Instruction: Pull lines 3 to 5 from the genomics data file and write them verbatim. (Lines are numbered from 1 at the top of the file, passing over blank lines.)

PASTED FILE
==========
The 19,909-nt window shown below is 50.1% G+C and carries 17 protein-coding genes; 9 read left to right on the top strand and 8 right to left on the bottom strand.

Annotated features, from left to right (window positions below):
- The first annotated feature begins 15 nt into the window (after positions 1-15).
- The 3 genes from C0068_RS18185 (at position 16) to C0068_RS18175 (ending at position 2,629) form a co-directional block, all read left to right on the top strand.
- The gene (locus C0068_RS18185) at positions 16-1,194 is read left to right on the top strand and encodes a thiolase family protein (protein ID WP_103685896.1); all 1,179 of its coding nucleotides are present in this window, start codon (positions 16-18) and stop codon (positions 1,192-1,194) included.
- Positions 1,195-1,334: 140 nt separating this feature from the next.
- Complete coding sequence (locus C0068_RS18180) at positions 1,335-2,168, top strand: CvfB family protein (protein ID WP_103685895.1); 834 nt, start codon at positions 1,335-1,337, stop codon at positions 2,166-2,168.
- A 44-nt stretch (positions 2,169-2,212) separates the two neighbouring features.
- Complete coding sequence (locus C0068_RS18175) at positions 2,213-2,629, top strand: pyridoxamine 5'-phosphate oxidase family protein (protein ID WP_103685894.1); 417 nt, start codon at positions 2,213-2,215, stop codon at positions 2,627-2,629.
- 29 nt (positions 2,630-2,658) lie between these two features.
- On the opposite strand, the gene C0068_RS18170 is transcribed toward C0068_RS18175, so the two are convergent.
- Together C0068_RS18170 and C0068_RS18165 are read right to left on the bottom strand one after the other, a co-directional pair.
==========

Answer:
- The first annotated feature begins 15 nt into the window (after positions 1-15).
- The 3 genes from C0068_RS18185 (at position 16) to C0068_RS18175 (ending at position 2,629) form a co-directional block, all read left to right on the top strand.
- The gene (locus C0068_RS18185) at positions 16-1,194 is read left to right on the top strand and encodes a thiolase family protein (protein ID WP_103685896.1); all 1,179 of its coding nucleotides are present in this window, start codon (positions 16-18) and stop codon (positions 1,192-1,194) included.